Owners Corporation Act (OC Act): recovery of levies by owners corporation (OC) for misappropriations of levies by manager and additional misappropriations by another intermediary. Forensic reconstruction of financial records 2015 to 2019 due to no records delivered up by manager and due to levies being paid by
the intermediary to the OC manager in lump sums, without attribution to individual lots. Fee Notices ultimately issued for recovery of substantial deficiencies based on lot liability after adjustments in process of reconstruction of financial records. Applicant seeks to recover amounts paid under protest under Fee
Notice issued for recovery of deficiencies and/or set off such amounts against levies alleged to have been paid previously to the OC manager. Applicant’s claim dismissed.
Allegations that the OC adopted improper methodology in reconstruction of ledgers and accounts;
allegations of dishonesty and fraudulent behaviour against the OC directly, and against OC as principal of its agent; applicant’s reliance on s151 OC Act certificate issued by misappropriating agent manager to asset due payment by applicant of all levies. Agency: liability of OC as principal for acts of its manager as agent where fraudulent misappropriations. Whether knowledge of agent’s misappropriation is imputed to principal. The principal’s liability rests not
on imputation of the agent’s knowledge but triggered because the agent does an act: Dollars & Sense Finance Ltd v Nathan [2008] 2 NZLR 557.
Loss suffered, where two innocent parties to a misappropriations of levies, is loss of the principal. Constructive receipt of levies by principal upon payment by third party to misappropriating agent: South Melbourne Permanent Building and Investment Society and Deposit Institute v Field (1893) 19 VLR 213 at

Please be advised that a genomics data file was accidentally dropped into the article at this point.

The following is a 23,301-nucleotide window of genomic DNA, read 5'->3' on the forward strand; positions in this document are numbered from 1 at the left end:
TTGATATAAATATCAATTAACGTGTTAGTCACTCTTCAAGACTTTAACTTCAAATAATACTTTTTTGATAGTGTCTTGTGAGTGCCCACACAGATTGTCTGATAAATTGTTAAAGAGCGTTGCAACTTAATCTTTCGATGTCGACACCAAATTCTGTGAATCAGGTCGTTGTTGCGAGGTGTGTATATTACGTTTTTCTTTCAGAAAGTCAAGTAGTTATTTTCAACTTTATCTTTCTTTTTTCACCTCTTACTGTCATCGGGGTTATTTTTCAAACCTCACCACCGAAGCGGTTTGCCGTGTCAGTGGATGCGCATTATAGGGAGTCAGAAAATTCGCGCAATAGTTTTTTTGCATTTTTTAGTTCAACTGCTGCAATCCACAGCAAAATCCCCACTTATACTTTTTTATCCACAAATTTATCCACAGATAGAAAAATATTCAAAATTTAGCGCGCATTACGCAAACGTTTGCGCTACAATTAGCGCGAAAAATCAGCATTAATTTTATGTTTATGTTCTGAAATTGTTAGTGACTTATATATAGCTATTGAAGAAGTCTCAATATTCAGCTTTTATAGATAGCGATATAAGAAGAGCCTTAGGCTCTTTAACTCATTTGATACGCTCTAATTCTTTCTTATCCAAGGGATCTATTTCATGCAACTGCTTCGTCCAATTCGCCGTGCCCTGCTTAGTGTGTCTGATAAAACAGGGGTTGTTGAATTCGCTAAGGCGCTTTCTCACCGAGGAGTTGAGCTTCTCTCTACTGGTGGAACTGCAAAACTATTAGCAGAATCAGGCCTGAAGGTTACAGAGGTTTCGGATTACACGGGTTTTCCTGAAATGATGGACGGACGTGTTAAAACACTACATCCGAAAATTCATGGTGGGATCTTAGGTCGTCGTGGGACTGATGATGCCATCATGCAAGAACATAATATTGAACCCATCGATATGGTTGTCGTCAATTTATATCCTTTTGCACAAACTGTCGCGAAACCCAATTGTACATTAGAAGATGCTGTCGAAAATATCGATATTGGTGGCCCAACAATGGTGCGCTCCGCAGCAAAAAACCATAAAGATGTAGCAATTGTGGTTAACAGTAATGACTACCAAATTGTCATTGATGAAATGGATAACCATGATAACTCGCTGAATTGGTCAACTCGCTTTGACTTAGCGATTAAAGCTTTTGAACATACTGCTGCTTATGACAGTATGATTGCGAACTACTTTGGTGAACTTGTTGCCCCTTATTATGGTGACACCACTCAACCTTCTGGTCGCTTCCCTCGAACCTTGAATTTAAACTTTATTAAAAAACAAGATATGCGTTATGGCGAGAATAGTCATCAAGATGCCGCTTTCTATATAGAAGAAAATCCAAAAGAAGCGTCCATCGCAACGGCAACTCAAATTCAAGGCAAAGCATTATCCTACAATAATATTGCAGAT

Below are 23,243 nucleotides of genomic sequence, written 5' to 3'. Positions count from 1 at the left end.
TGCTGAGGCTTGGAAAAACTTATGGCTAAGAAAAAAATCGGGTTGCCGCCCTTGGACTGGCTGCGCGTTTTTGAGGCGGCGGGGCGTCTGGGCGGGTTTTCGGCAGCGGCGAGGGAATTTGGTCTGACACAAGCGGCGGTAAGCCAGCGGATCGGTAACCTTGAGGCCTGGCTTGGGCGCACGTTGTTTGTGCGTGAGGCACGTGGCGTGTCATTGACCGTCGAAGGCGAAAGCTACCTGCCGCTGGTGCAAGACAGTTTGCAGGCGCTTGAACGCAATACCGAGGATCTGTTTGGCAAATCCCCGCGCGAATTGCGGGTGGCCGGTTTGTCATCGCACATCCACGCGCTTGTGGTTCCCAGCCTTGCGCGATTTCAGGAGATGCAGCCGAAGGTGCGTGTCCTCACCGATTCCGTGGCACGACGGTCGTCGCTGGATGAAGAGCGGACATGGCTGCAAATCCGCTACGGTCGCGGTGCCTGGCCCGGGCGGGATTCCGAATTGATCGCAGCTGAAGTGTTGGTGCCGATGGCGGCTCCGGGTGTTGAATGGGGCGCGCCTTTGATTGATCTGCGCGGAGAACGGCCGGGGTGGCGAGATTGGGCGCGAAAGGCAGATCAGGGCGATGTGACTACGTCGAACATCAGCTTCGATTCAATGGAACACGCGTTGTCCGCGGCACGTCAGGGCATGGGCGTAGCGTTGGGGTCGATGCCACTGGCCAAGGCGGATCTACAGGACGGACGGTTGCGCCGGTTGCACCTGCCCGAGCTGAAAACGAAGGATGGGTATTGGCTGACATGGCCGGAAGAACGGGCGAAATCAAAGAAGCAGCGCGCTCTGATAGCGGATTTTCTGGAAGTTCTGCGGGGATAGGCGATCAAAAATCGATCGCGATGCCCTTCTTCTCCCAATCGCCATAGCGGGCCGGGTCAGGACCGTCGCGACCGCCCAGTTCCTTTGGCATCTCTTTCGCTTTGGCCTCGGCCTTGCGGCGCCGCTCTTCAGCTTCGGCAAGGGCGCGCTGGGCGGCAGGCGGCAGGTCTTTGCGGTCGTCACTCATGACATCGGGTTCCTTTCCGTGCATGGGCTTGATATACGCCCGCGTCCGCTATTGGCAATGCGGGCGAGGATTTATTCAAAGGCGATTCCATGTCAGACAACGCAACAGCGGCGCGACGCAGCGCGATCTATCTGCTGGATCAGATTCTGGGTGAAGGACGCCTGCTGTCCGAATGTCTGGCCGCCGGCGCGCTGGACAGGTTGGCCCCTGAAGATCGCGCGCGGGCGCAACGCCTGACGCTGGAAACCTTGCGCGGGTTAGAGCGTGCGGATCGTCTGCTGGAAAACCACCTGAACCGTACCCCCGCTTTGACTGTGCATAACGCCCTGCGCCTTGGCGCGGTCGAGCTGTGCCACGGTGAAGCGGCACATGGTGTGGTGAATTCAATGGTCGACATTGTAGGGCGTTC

218. Misleading or deceptive conduct where failure to take sufficient care of own interests: ACCC V
Dukemaster Pty Ltd [2009] FCA 682. Whether estoppel available against principal seeking to disavow false statements in s151 certificates issued
by agent. Requirement to prove unconscionability: Waltons Stores (Interstate) Ltd v Maher (1988) 164 CLR 387. Effect of fraud on a claim of estoppel, no imputation to the principal of the subjective dishonesty or state of mind of the agent: Portland Downs Pastoral Co Pty Ltd v Great Northern Developments Pty Ltd
[2012] QCA 18. Standard of proof necessary to establish fraud: Briginshaw v Briginshaw 60 CLR 336; [1938] HCA 34. Circumstantial evidence (Doney v The Queen (1990) 171 CLR 207) and inferential reasoning (Jones v Great Western Railway Co. [1930] 144 LT 19), to determine that certain records are false and statements of
the OC manager untrue.

O’Reilly v Owners Corporation PS318104R (Owners Corporations) [2022] VCAT 590 (27 May 2022)